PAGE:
Wednesday , May 18 2022

Politech On Commerce Dept Tech Hearing

Declan McCulloch on transcript of Commerce Dept hearing disrupted by “geektivists”:

      Photos from the event here.

      Comments from audience members who spoke are not, for the most part,
      reflected in the transcript since they didn’t have microphones.



    Mr. VALENTI: Number three, I am convinced, and I could be wrong, that
    the only way we’re going to come to an acceptable conclusion; acceptable,
    meaning everybody agreeing, though not wholly, but maybe in part, is for
    the highest station executives of the information technology community,
    consumer electronic community, content community, and anybody else
    that’s sitting around this table to find a consensus.

    What about the public?

    MR. VALENTI: Well, I’m the public, and you’re the public. You see, I
    don’t believe anybody around this table represents the public.

    You’re representing industry, not the public.

    MR. VALENTI: Well, we’re all consumers, and by the way, I’m going to
    accord you the utmost respect. I will listen to you, and I will try to
    believe you, but let me speak. That’s all I ask, and I’ll accord you
    that same respect. You’re due that.

    Well, give me the respect to —

    MR. BOND: Please. Thank you. [PHILLIP J. BOND Chief of Staff & Under
    Secretary Of Commerce for Technology]

    MR. VALENTI: See, that’s the problem.

    (Off mike comment.)

    MR. VALENTI: Of course, I’ll allow him to reply, but first allow me to

    Absolutely. Absolutely.

    MR. BOND: No, time out. Time out. Time out. I think we have a
    structure here that ?-

    MR. VALENTI: I think the first thing we ought to exhibit is good

    Yes, sir.

    MR. VALENTI: All I’m asking you is a golden rule. I’ll treat you with
    the same respect you treat me. I don’t think there’s anything wrong
    with that. Now let me finish, and then you can do whatever you choose.

    I’m saying to get everybody together and have them agree. Some months
    ago last year, we got in touch with the Information Technology people,
    a group that includes Intel, Dell, IBM, Hewlett-Packard, Microsoft,
    Motorola. Let’s see, an Unisys and some others, saying let us begin to
    try to find way out of this morass. And then if we can come to
    conclusions, everybody else can take a crack at it, and have their
    imprint put on it. And I think that’s the only way to go.

    Now I have to say though, that there has to be an end game. What
    happens if there is an irreconcilable impasse, what do we do? Now I’m
    one of those who’s not afraid of government. I happen to come out of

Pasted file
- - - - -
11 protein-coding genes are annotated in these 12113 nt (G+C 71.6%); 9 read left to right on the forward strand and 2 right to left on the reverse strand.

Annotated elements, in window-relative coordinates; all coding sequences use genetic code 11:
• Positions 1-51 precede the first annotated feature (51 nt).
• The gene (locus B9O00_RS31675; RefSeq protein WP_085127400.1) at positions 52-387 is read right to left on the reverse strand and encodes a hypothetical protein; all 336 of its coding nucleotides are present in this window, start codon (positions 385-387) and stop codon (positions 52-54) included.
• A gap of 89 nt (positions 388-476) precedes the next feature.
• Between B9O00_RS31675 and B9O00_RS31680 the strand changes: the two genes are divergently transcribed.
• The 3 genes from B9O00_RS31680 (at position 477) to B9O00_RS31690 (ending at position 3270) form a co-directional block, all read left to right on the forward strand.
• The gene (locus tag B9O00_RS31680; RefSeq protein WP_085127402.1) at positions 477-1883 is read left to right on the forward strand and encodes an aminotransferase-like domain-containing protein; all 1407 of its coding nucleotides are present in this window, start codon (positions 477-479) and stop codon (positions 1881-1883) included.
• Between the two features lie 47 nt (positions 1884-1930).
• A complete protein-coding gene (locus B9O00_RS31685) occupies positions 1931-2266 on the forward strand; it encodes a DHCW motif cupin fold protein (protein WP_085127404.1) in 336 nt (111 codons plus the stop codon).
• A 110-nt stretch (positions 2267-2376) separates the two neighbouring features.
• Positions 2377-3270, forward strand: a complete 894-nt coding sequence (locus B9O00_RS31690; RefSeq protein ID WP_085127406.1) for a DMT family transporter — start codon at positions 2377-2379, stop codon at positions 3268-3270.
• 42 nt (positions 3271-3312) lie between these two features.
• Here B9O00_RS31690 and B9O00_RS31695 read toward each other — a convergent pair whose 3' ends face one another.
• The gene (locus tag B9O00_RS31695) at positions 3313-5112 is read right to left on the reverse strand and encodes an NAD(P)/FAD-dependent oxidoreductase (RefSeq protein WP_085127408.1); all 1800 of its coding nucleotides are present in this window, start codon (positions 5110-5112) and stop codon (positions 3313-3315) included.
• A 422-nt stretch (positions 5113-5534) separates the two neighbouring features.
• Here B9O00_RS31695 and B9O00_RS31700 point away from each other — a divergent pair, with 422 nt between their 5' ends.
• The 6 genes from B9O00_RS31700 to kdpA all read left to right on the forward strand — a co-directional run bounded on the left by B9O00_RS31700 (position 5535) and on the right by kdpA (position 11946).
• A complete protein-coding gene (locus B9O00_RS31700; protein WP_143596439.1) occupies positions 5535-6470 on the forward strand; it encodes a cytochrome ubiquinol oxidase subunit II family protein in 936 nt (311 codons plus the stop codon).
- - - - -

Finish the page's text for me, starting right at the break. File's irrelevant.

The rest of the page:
an administration that I think in human justice, and civil rights, and
    education, medical insurance where the government intervened for the
    long term benefit of the people who live in this free and loving land.
    The government is not your enemy. And therefore, at some point, there
    has to be some kind of intervention, either by regulation or by
    Congressional mandate that would put into effect whatever it is that
    we’ve agreed on. Have exhaustive hearings and do all of that so it’s
    open and transparent, and everybody can participate in it.

    Now that’s the way I see this, and I don’t claim to be a repository of
    all wisdom, but I do believe that over the last five or six years,
    I’ve been involved in these meetings with all the acronyms that you
    see up there. I don’t know of another way to do it. Now after me, the

    I was invited to respond. I’d like to respond.

    MR. BOND: Right. And I’m going to give you the chance to do that out
    of deference to Jack Valenti. And then I’m going to remind the
    audience that we have a structure here, and that this is going to be
    adhered to. It is a discussion among the panelists with all you able
    to comment online. Without some kind of structure, we simply couldn’t
    have a worthwhile discussion. So out of respect to Jack, I’m going to
    allow this gentleman stand up and say a word. Back to Jack Valenti,
    and then we’re going to ask folks in the audience to comment online.
    Go ahead.

    (Comment off mike.)

    MR. BOND: And he can comment online, sir.

    (Comment off mike.)

    MR. BOND: NY Fair Use has had a chair at the table which they were not
    extended, and have now had multiple speakers, and I will ask you again
    to avail yourselves of comment online. We will work with you to make
    sure in future fora that you’re included. Everybody here is a proxy
    for folks. Not every company is represented, not every interest is
    represented. We have consumer groups, as well as various facets of the
    sector, of different parts of the technology sector. We’re making
    available for you for comment on everybody’s comments here.

    (Comment off mike.)


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About Eric Olsen

Career media professional and serial entrepreneur Eric Olsen flung himself into the paranormal world in 2012, creating the America's Most Haunted brand and co-authoring the award-winning America's Most Haunted book, published by Berkley/Penguin in Sept, 2014. Olsen is co-host of the nationally syndicated broadcast and Internet radio talk show After Hours AM; his entertaining and informative America's Most Haunted website and social media outlets are must-reads: [email protected],, Pinterest America's Most Haunted. Olsen is also guitarist/singer for popular and wildly eclectic Cleveland cover band The Props.

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